Preserved seminiferous tubule integrity with spermatogonial survival and induction of Sertoli and Leydig cell maturation after long-term organotypic culture of prepubertal human testicular tissue.Hum Reprod. 2017 01; 32(1):32-45.HR
Is an organotypic culture system able to provide the appropriate testicular microenvironment for in-vitro maturation of human immature testicular tissue (ITT)?
Our organotypic culture system provided a microenvironment capable of preserving seminiferous tubule (ST) integrity and Leydig cell (LC) functionality and inducing Sertoli cell (SC) maturation.
WHAT IS KNOWN ALREADY
Cryopreservation of human ITT is a well-established strategy to preserve fertility in prepubertal boys affected by cancer, with a view for obtaining sperm. While spermatogenesis in mice has been replicated in organotypic culture, yielding reproductively efficient spermatozoa, this process has not yet been achieved in humans.
STUDY DESIGN, SIZE, DURATION
The aim of this study was to in vitro mature frozen-thawed ITT. To this end, 1 mm3 tissue fragments from three prepubertal patients aged 2 (P1), 11 (P2) and 12 (P3) years were placed in organotypic culture for 139 days. Culture media, supplemented with either testosterone or hCG, were compared.
PARTICIPANTS/MATERIALS, SETTING, METHODS
ST integrity and tissue viability were assessed by histological score and lactate dehydrogenase (LDH) levels in supernatants. Spermatogonia (SG), proliferating cells and proliferating SG were identified by the use of MAGE-A4 and Ki67 immunohistochemical markers. Glial cell line-derived neurotrophic factor (GDNF) was used as a marker of SC functionality, while SC maturation was evaluated by androgen receptor (AR), anti-Müllerian hormone (AMH) immunohistochemistry (IHC) and AMH immunoenzymatic assay. LC functionality was determined by testosterone levels in supernatants and by 3β-hydroxysteroid dehydrogenase (3β-HSD) IHC. Apoptosis was studied by IHC with active caspases 3 and 8 and by TUNEL (terminal deoxynubocleotidyl transferase-mediated dUTP nick end labeling) analysis.
MAIN RESULTS AND THE ROLE OF CHANCE
Tissue viability was preserved, as demonstrated by the decrease in and stabilization of LDH release, and evolution of ST scoring, with the percentage of well-preserved STs showing no statistical differences during culture in either medium. GDNF was expressed until Day 139, demonstrating SC functionality. Moreover, a significant reduction in AMH expression and release indicated SC maturation. Testosterone concentrations in supernatants increased in both culture media, demonstrating LC functionality with paracrine interactions. SG were present up to Day 139, although the ratio between MAGE-A4-positive cells and well-preserved tubules was significantly reduced over the course of culture (P ≤ 0.001). SCs exhibited a decreased proliferation rate over time (P ≤ 0.05). The proliferation rate of SG remained stable until Day 64, but over the total culture period (139 days), it was found to have decreased (P ≤ 0.05). The number of apoptotic cells did not vary during culture, nor was any statistical difference observed between the two culture media for any of the studied parameters.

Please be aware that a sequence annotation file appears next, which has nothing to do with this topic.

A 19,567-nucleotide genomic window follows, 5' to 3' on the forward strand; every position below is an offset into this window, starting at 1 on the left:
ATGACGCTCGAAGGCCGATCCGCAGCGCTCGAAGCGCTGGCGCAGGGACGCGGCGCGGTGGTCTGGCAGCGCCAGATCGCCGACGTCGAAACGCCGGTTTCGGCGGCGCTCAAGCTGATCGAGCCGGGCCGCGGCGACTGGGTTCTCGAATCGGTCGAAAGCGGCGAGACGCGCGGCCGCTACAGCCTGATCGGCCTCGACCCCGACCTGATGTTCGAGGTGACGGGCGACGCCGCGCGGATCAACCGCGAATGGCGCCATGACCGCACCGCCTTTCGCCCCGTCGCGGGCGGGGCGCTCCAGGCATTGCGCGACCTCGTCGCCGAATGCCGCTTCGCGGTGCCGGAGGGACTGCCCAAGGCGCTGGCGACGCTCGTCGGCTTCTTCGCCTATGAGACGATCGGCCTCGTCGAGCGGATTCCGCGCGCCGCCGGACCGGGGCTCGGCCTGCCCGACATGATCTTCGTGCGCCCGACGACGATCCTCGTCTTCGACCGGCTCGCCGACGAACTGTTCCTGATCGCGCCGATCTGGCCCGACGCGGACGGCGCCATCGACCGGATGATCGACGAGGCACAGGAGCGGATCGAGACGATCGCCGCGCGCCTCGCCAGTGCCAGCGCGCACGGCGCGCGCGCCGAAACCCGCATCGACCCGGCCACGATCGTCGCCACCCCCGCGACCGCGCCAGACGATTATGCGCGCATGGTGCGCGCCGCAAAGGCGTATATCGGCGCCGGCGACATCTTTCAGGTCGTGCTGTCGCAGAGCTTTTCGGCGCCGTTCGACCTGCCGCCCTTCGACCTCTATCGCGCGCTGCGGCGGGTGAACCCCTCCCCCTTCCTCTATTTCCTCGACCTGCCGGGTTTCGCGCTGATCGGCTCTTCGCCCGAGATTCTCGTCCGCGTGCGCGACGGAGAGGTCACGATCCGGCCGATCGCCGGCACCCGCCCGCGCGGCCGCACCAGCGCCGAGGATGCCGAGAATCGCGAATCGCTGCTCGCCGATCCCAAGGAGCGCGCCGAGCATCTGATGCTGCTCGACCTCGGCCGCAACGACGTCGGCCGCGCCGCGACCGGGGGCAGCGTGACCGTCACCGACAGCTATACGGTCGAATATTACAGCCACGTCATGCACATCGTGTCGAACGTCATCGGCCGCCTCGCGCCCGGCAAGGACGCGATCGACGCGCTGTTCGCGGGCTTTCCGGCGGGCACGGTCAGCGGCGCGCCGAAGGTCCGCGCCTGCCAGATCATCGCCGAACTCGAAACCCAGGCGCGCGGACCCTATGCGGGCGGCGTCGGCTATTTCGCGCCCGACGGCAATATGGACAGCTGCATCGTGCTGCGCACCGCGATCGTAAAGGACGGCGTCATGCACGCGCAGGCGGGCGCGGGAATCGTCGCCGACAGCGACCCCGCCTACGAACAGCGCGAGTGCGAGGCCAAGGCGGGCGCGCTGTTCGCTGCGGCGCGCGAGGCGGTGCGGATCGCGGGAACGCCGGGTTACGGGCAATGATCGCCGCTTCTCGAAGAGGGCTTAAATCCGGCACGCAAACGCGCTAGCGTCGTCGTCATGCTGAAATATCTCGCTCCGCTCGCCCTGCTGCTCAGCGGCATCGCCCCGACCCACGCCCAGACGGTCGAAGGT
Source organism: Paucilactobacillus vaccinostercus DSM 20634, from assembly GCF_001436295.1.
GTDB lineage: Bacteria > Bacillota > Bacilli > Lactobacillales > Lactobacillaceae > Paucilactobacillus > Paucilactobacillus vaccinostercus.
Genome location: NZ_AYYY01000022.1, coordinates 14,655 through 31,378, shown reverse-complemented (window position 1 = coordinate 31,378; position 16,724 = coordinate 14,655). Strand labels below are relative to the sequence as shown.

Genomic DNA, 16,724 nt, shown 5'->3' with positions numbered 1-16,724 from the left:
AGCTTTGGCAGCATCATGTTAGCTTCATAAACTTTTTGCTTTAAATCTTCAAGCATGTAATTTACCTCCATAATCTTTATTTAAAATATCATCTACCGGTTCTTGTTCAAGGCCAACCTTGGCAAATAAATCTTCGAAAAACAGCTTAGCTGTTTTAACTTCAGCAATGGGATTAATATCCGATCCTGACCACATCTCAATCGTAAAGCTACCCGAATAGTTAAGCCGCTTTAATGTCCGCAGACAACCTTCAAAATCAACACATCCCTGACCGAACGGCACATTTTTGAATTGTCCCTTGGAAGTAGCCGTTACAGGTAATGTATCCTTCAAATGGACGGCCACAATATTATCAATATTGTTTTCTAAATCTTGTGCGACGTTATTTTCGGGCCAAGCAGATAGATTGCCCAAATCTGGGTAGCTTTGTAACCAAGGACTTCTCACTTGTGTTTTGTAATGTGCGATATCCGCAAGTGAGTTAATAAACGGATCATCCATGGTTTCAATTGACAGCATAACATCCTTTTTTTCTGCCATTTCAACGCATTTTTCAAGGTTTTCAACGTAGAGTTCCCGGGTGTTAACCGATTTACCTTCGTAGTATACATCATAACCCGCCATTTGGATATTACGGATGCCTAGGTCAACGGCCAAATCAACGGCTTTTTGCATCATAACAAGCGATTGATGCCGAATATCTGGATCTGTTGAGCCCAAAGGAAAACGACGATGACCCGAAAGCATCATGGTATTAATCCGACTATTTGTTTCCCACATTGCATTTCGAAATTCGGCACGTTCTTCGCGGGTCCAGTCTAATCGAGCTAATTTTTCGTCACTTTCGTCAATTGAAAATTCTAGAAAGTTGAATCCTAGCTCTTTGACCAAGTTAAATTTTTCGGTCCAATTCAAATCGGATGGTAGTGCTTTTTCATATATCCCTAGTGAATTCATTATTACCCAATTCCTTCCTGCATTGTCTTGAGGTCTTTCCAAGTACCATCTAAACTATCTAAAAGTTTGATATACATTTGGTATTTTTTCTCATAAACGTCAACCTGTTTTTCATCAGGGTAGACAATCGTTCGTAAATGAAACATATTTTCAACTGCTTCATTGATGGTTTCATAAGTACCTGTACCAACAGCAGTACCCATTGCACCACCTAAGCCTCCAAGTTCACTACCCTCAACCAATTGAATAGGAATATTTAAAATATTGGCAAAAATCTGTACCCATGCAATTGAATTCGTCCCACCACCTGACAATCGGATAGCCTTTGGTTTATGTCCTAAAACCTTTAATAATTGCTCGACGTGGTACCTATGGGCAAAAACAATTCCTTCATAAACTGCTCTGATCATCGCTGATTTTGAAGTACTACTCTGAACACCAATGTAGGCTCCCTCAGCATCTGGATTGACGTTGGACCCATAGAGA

LARGE SCALE DATA
N/A LIMITATIONS, REASONS FOR CAUTION: Loss of SG constitutes a limitation for evaluating full functionality of spermatogonial stem cells and warrants further investigation. The scarcity of human immature material is the reason for the limited amount of tissue available for experiments, precluding more comprehensive analysis.
WIDER IMPLICATIONS OF THE FINDINGS
Our culture system, mimicking the peripubertal testicular microenvironment with SC maturation, LC functionality and preserved paracrine interactions, and the first to use human ITT, opens the door to a deeper understanding of niche and culture conditions to obtain sperm from cryostored ITT, with the ultimate goal of restoring fertility after gonadotoxic treatments.
STUDY FUNDING/COMPETING INTERESTS
This project was supported by a grant from the Fond National de la Recherche Scientifique de Belgique (grant Télevie N° 7.4554.14F and N° 7.4512.15F) and the Fondation Salus Sanguinis. No conflict of interest is declared.